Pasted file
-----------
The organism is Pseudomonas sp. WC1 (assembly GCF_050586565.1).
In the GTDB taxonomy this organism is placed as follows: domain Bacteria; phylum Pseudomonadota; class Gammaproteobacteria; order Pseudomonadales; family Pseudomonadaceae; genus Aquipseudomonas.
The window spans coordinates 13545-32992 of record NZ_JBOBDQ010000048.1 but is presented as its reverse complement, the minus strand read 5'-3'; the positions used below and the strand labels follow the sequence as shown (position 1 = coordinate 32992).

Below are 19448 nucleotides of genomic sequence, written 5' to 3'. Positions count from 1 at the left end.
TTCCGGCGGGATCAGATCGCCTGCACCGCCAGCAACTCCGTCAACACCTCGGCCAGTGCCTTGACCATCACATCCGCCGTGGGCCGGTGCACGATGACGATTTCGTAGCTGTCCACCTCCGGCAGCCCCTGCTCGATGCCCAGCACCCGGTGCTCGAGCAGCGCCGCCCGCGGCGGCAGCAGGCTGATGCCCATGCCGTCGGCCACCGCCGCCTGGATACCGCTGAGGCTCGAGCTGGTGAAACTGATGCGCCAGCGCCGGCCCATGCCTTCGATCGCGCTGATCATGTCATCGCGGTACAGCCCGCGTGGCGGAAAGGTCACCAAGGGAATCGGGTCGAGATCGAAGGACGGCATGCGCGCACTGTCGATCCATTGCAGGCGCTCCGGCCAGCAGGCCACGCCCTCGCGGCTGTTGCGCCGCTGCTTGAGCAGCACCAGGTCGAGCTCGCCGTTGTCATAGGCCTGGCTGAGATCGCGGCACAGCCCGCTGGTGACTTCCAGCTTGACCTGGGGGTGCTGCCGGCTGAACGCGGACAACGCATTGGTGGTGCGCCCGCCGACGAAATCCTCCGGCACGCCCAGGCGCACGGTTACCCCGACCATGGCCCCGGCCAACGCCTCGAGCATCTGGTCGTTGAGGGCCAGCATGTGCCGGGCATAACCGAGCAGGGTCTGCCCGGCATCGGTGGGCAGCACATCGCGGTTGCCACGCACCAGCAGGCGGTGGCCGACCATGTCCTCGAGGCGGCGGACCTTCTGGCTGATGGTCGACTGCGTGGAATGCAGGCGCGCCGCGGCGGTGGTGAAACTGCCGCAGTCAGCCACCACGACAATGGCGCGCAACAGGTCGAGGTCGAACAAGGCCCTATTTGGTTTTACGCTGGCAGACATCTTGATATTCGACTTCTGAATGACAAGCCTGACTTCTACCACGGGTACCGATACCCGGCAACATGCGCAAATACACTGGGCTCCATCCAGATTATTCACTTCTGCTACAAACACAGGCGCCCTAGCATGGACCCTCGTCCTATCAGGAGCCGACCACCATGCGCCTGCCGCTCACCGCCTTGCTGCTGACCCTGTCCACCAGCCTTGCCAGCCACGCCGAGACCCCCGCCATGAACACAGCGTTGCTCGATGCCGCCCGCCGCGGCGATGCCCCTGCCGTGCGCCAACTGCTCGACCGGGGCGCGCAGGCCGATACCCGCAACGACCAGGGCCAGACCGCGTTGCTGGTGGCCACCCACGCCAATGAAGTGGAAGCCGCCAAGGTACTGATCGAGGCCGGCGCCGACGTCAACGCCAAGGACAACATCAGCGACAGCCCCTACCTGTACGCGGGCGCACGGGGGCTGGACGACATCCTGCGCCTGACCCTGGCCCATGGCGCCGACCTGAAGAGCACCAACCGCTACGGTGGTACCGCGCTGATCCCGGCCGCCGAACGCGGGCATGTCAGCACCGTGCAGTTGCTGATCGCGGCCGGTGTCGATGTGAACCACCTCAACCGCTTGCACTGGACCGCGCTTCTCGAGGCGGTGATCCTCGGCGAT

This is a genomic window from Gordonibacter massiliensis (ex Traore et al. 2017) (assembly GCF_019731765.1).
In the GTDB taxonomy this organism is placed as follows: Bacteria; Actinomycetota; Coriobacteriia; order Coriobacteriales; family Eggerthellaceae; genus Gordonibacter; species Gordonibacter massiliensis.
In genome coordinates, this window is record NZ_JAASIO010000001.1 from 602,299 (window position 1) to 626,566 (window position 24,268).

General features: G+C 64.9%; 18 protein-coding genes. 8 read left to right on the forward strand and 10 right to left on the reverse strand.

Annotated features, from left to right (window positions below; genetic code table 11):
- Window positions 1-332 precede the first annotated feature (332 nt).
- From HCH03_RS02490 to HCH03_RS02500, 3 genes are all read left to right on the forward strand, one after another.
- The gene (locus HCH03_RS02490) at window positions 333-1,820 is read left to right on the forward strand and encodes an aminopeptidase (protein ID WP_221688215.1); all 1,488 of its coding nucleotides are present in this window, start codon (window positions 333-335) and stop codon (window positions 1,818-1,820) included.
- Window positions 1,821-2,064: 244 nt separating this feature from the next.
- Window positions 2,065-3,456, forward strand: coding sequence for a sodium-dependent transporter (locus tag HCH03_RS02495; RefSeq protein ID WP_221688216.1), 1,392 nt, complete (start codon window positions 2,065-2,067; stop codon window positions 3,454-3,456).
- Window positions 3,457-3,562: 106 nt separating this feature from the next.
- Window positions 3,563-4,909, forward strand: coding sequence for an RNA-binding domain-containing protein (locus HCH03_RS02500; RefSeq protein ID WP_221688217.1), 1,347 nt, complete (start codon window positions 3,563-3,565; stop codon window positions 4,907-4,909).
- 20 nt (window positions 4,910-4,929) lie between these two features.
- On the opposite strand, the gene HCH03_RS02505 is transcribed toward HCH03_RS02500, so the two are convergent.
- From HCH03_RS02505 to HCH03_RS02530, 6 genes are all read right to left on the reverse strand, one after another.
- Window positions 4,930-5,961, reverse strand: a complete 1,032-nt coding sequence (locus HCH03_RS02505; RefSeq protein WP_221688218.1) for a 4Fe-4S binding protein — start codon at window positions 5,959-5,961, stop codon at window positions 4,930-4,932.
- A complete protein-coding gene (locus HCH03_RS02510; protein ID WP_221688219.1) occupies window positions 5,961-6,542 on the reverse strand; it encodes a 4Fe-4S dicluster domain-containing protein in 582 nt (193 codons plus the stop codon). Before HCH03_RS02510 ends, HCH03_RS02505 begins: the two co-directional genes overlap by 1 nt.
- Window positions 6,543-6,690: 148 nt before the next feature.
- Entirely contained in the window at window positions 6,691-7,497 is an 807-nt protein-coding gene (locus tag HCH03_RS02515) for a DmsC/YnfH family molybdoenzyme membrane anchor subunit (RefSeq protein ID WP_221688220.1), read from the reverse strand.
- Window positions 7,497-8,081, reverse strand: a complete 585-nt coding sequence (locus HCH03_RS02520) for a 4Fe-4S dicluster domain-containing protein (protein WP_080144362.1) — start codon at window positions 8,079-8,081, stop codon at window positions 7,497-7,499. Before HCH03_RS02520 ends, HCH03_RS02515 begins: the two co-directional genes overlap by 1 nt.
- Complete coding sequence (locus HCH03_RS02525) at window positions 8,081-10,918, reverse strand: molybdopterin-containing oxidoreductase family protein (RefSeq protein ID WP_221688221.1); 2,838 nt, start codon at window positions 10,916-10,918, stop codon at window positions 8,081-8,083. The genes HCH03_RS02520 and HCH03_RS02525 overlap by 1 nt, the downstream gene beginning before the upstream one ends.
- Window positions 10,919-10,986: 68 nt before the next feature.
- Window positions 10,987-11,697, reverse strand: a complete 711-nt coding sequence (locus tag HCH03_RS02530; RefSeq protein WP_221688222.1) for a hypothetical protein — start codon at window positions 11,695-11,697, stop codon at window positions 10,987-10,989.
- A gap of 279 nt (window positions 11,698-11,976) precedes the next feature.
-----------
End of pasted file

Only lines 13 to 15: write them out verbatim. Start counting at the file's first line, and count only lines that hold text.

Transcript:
- The gene (locus HCH03_RS02490) at window positions 333-1,820 is read left to right on the forward strand and encodes an aminopeptidase (protein ID WP_221688215.1); all 1,488 of its coding nucleotides are present in this window, start codon (window positions 333-335) and stop codon (window positions 1,818-1,820) included.
- Window positions 1,821-2,064: 244 nt separating this feature from the next.
- Window positions 2,065-3,456, forward strand: coding sequence for a sodium-dependent transporter (locus tag HCH03_RS02495; RefSeq protein ID WP_221688216.1), 1,392 nt, complete (start codon window positions 2,065-2,067; stop codon window positions 3,454-3,456).